* French ground troops to engage rebels forces in coming
* French, Malian forces encircle central town of Diabaly
* Planes hit target near Timbuktu in sixth day of raids
By Bate Felix and Alexandria Sage
BAMAKO/PARIS, Jan 16 French troops launched
their first ground operation against Islamist rebels in Mali on
Wednesday in a crucial action to dislodge al Qaeda-linked
fighters who have resisted six days of air strikes.
France called for international support against Islamist
insurgents it says are a threat to Africa and the West and
acknowledged it faced a long fight against well-equipped and
determined militant fighters who seized Mali's vast desert north
After Islamist threats to exact revenge for France's
dramatic intervention, an al Qaeda-linked group claimed
responsibility for a raid on a gas field in Algeria in which
seven foreigners were kidnapped and a French national killed.
A column of French armoured vehicles moved into position on
Tuesday at the town of Niono, 300 km (190 miles) from the
capital Bamako. With the Malian army securing the northern
region near the Mauritanian border, Islamist fighters were
encircled in the nearby town of Diabaly.
French army chief Edouard Guillaud said his ground forces
were starting their campaign against the alliance of Islamist
fighters, grouping al Qaeda's North African wing AQIM with
Mali's home grown Ansar Dine and MUJWA militant movements.
"In the coming hours -- but I cannot tell you if it's in one
hour or 72 hours -- yes, of course we will be fighting them
directly," he told Europe 1 radio.
In Niono, a resident reported seeing French and Malian
troops in armoured vehicles heading toward Islamist rebel lines.
Fighting was reported in Diabaly but it was not immediately
clear if French ground forces were involved.
Guillaud said French military strikes were being hampered
because militants were using the civilian population as a
"We categorically refuse to make the civilian population
take a risk. If in doubt, we will not shoot," he said. Residents
who fled Diabaly confirmed the Islamists had used the towns
inhabitants to protect themselves in recent days.
French fighter jets, meanwhile, struck the headquarters of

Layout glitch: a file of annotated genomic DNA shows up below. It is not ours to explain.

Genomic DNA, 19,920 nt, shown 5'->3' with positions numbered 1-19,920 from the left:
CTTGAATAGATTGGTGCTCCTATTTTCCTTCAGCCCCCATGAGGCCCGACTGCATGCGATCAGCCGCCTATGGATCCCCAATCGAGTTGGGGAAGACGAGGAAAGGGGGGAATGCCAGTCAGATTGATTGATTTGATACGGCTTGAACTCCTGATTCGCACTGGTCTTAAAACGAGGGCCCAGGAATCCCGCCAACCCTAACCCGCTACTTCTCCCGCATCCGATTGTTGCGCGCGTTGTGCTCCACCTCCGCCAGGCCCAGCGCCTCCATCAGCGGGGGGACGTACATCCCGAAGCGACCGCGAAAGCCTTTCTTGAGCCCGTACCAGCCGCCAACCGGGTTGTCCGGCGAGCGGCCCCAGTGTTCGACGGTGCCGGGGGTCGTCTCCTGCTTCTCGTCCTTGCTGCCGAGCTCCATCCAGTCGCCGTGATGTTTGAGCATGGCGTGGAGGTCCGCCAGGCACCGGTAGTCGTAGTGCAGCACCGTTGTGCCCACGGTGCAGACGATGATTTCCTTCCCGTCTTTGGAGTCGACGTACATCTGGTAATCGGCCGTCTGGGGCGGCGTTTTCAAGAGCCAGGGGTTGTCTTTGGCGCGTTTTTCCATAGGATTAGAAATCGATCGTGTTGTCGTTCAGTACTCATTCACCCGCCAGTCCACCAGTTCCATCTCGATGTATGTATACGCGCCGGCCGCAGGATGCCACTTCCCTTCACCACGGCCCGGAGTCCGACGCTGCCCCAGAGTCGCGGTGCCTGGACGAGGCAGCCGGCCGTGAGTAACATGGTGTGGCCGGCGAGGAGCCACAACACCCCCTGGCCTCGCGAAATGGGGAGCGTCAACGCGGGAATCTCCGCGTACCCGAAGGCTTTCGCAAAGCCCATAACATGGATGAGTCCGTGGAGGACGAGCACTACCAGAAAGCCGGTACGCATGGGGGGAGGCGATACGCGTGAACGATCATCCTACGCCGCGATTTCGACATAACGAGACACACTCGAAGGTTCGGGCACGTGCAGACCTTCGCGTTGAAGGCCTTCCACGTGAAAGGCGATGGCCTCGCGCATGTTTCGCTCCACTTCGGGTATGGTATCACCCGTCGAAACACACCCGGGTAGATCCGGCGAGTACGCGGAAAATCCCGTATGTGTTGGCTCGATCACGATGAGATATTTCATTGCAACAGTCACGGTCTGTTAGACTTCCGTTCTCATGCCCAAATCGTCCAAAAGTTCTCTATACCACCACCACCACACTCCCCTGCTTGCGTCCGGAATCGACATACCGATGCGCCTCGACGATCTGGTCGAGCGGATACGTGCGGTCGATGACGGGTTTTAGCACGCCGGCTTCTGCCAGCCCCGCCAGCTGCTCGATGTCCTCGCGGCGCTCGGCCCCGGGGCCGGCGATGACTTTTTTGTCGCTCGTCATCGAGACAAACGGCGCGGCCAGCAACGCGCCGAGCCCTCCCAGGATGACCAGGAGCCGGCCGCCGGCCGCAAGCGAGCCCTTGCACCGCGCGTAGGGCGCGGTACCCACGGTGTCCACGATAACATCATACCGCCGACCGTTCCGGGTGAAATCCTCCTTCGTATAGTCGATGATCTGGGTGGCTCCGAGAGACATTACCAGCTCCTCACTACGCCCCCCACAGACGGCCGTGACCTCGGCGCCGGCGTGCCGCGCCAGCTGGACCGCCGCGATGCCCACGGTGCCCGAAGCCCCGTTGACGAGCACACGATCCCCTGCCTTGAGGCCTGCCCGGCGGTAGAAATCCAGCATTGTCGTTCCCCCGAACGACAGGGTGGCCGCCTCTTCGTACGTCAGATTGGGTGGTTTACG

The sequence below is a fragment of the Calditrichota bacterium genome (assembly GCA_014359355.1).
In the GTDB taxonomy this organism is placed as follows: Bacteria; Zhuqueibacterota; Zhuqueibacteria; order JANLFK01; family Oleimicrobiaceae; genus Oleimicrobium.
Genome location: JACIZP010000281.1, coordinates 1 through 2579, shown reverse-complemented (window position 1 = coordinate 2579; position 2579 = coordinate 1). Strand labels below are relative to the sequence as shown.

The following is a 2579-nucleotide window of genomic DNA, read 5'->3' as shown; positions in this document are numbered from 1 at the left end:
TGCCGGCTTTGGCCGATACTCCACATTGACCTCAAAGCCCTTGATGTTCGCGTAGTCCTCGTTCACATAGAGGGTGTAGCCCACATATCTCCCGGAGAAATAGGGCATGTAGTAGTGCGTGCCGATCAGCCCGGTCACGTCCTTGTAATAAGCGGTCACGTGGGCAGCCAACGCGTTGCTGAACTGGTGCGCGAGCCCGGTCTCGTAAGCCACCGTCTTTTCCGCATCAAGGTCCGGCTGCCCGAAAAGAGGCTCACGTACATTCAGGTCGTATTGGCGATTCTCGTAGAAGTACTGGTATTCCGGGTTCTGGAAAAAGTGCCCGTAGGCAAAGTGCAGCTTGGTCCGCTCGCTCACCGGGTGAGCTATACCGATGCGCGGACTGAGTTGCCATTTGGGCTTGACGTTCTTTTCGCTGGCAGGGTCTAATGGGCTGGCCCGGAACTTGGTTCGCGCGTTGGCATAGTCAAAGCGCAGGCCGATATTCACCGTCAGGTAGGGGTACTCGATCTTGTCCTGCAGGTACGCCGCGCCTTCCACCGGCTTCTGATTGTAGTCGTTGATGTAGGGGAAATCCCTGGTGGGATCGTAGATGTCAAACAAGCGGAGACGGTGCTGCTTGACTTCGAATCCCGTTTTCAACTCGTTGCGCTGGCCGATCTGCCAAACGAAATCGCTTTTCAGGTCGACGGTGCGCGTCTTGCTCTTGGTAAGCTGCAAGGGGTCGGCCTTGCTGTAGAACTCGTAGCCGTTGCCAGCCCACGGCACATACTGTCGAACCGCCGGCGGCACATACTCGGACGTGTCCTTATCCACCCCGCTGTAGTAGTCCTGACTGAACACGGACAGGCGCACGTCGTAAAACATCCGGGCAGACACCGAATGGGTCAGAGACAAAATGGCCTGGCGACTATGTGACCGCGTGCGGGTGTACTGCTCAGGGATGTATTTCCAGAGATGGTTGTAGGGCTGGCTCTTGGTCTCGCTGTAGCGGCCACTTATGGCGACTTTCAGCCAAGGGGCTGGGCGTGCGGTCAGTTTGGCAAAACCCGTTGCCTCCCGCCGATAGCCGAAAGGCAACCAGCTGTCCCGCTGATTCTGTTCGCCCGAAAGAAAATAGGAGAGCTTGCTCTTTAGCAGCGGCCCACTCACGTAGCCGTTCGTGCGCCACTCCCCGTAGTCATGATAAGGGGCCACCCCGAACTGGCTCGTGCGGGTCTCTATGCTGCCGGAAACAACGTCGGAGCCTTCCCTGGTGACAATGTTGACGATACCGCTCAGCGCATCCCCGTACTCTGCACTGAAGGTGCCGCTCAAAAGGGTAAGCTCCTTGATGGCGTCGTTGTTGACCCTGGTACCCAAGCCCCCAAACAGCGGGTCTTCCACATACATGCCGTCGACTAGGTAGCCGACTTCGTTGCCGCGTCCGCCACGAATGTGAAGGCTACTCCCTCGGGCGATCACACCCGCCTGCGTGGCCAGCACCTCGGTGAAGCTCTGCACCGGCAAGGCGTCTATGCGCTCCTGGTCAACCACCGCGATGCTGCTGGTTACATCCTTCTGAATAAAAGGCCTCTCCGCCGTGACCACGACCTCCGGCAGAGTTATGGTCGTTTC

the Islamic police in Niafunke, a small town on the Niger river
near the ancient caravan route of Timbuktu, residents said.
Defence Minister Jean-Yves Le Drian acknowledged that France
faced a difficult operation, particularly in Western Mali where
AQIM's mostly foreign fighters have camps. Mauritania has
pledged to close its porous frontier to the Islamists.
"It's tough. We were aware from the beginning it would be a
very difficult operation," Le Drian said.
WAITING FOR AFRICAN TROOPS
President Francois Hollande said on Tuesday French forces
would remain in Mali until stability returned to the West
African nation. Hollande said France hoped, however, to hand
over to African forces in its former colony, "in the coming days
Military chiefs from the West African regional bloc ECOWAS
met for a second day in Bamako on Wednesday in a bid to hammer
out the details of their U.N.-mandated deployment.
With African troops facing huge logistical and transport
challenges to quickly deploy their troops, Germany promised two
Transall military transport planes to fly soldiers from around
the region to Bamako.
Hollande's bold intervention in Mali, which has helped to
end his reputation for dithering, brings risks for eight French
hostages held by AQIM in the Sahara as well as the 30,000 French
citizens living across West Africa.
AQIM and Ansar Dine have vowed to take revenge for France's
intervention on its interests around the globe.
In Algeria, where AQIM has its roots, militants seized five
Japanese nationals, a French citizen and an Irishman from an oil
facility in Ain Amenas in southern Algeria on Wednesday, local
and diplomatic sources told Reuters. A French national was
killed in the raid.
The field, located close to the border with Libya, is
operated by a joint venture including BP, Norwegian oil
firm Statoil and Algerian state company Sonatrach.
The conflict in Mali raised concerns across mostly Muslim
West Africa of a radicalisation of Islam in the region. In
Senegal, a traditionally moderate Islamic country, President
Macky Sall warned citizens to be vigilant for attacks.
"We must be on the watch in our towns and villages because
infiltrations are taking place," he said in a speech on Tuesday.
"You will hear foreign preachers talking in the name of Islam.
You must denounce them to authorities."
The fighting in Mali, a landlocked state at the heart of
West Africa, has displaced an estimated 30,000 people. Hundreds
have fled across the border into neighbouring Mauritania and
Niger in recent days.
"We were all afraid. Many young fighters have enrolled with
them recently," said Mahamadou Abdoulaye, 35, a truck driver who
fled from the northern Gao region of Mali into Niger. "They are
newly arrived, they cannot manage their weapons properly.
There's fear on everybody's face."